The return value of charnames::viacode() is affected by other changes:

Code point      Old Name             New Name
  U+000A    LINE FEED (LF)        LINE FEED
  U+000C    FORM FEED (FF)        FORM FEED
  U+0085    NEXT LINE (NEL)       NEXT LINE
  U+008E    SINGLE-SHIFT 2        SINGLE-SHIFT-2
  U+008F    SINGLE-SHIFT 3        SINGLE-SHIFT-3
  U+0091    PRIVATE USE 1         PRIVATE USE-1
  U+0092    PRIVATE USE 2         PRIVATE USE-2

Perl will accept any of these names as input, but charnames::viacode() now returns the new name of each pair. The change for U+2118 is considered by Unicode to be a correction, that is the original name was a mistake (but again, it will remain forever valid to use it to refer to U+2118). But most of these changes are the fallout of the mistake Unicode 6.0 made in naming a character used in Japanese cell phones to be "BELL", which conflicts with the longstanding industry use of (and Unicode's recommendation to use) that name to mean the ASCII control character at U+0007. Therefore, that name has been deprecated in Perl since v5.14, and any use of it will raise a warning message (unless turned off). The name "ALERT" is now the preferred name for this code point, with "BEL" an acceptable short form. The name for the new cell phone character, at code point U+1F514, remains undefined in this version of Perl (hence we don't implement quite all of Unicode 6.1), but starting in v5.18, BELL will mean this character, and not U+0007.

Unicode has taken steps to make sure that this sort of mistake does not happen again. The Standard now includes all generally accepted names and abbreviations for control characters, whereas previously it didn't (though there were recommended names for most of them, which Perl used). This means that most of those recommended names are now officially in the Standard. Unicode did not recommend names for the four code points listed above between U+008E and U+008F, and in standardizing them Unicode subtly changed the names that Perl had previously given them, by replacing the final blank in each name by a hyphen. Unicode also officially accepts names that Perl had deprecated, such as FILE SEPARATOR. Now the only deprecated name is BELL. Finally, Perl now uses the new official names instead of the old (now considered obsolete) names for the first four code points in the list above (the ones which have the parentheses in them).

Now that the names have been placed in the Unicode standard, these kinds of changes should not happen again, though corrections, such as to U+2118, are still possible.

Unicode also added some name abbreviations, which Perl now accepts: SP for SPACE; TAB for CHARACTER TABULATION; NEW LINE, END OF LINE, NL, and EOL for LINE FEED; LOCKING-SHIFT ONE for SHIFT OUT; LOCKING-SHIFT ZERO for SHIFT IN; and ZWNBSP for ZERO WIDTH NO-BREAK SPACE.

More details on this version of Unicode are provided in

use charnames is no longer needed for \N{name}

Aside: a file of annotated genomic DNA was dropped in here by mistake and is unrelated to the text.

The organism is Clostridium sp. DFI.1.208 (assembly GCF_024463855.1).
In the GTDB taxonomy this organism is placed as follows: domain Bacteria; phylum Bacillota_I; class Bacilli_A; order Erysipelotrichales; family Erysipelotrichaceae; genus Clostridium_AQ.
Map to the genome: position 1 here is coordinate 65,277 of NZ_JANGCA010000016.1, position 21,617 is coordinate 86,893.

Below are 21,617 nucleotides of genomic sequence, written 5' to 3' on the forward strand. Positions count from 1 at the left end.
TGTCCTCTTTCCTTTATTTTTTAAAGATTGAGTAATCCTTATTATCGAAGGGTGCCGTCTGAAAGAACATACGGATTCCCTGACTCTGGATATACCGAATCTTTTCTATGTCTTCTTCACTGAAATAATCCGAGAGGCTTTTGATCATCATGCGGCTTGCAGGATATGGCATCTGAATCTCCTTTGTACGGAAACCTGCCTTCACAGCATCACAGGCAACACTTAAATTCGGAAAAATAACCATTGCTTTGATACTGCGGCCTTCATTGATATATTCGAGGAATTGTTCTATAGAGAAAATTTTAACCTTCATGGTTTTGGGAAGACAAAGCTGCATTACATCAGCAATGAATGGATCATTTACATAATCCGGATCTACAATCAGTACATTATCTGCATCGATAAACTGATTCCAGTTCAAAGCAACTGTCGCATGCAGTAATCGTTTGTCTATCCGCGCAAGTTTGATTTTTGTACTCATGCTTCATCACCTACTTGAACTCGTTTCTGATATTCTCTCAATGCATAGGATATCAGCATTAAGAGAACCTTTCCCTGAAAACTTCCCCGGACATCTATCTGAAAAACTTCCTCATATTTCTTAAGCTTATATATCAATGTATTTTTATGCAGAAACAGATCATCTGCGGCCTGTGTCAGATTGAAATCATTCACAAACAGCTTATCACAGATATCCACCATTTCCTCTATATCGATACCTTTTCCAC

When \N{name} is encountered, the charnames module is now automatically loaded when needed as if the :full and :short options had been specified. See charnames for more information.

\N{...} can now have Unicode loose name matching

This is described in the charnames item in "Updated Modules and Pragmata" below.

Unicode Symbol Names

Perl now has proper support for Unicode in symbol names. It used to be that *{$foo} would ignore the internal UTF8 flag and use the bytes of the underlying representation to look up the symbol. That meant that *{"\x{100}"} and *{"\xc4\x80"} would return the same thing. All these parts of Perl have been fixed to account for Unicode:

In addition, a parsing bug has been fixed that prevented *{é} from implicitly quoting the name, but instead interpreted it as *{+é}, which would cause a strict violation.

*{"*a::b"} automatically strips off the * if it is followed by an ASCII letter. That has been extended to all Unicode identifier characters.

One-character non-ASCII non-punctuation variables (like ) are now subject to "Used only once" warnings. They used to be exempt, as they were treated as punctuation variables.

Also, single-character Unicode punctuation variables (like $‰) are now supported [perl #69032].

Improved ability to mix locales and Unicode, including UTF-8 locales

An optional parameter has been added to use locale

use locale ':not_characters';

which tells Perl to use all but the LC_CTYPE and LC_COLLATE portions of the current locale. Instead, the character set is assumed to be Unicode. This lets locales and Unicode be seamlessly mixed, including the increasingly frequent UTF-8 locales. When using this hybrid form of locales, the :locale layer to the open pragma can be used to interface with the file system, and there are CPAN modules available for ARGV and environment variable conversions.

Full details are in perllocale.

New function fc and corresponding escape sequence \F for Unicode foldcase

Unicode foldcase is an extension to lowercase that gives better results when comparing two strings case-insensitively. It has long been used internally in regular expression /i matching. Now it is available explicitly through the new fc function call (enabled by "use feature 'fc'", or use v5.16, or explicitly callable via CORE::fc) or through the new \F sequence in double-quotish strings.

Full details are in "fc" in perlfunc.

The Unicode Script_Extensions property is now supported.

New in Unicode 6.0, this is an improved Script property. Details are in "Scripts" in perlunicode.

XS Changes

Improved typemaps for Some Builtin Types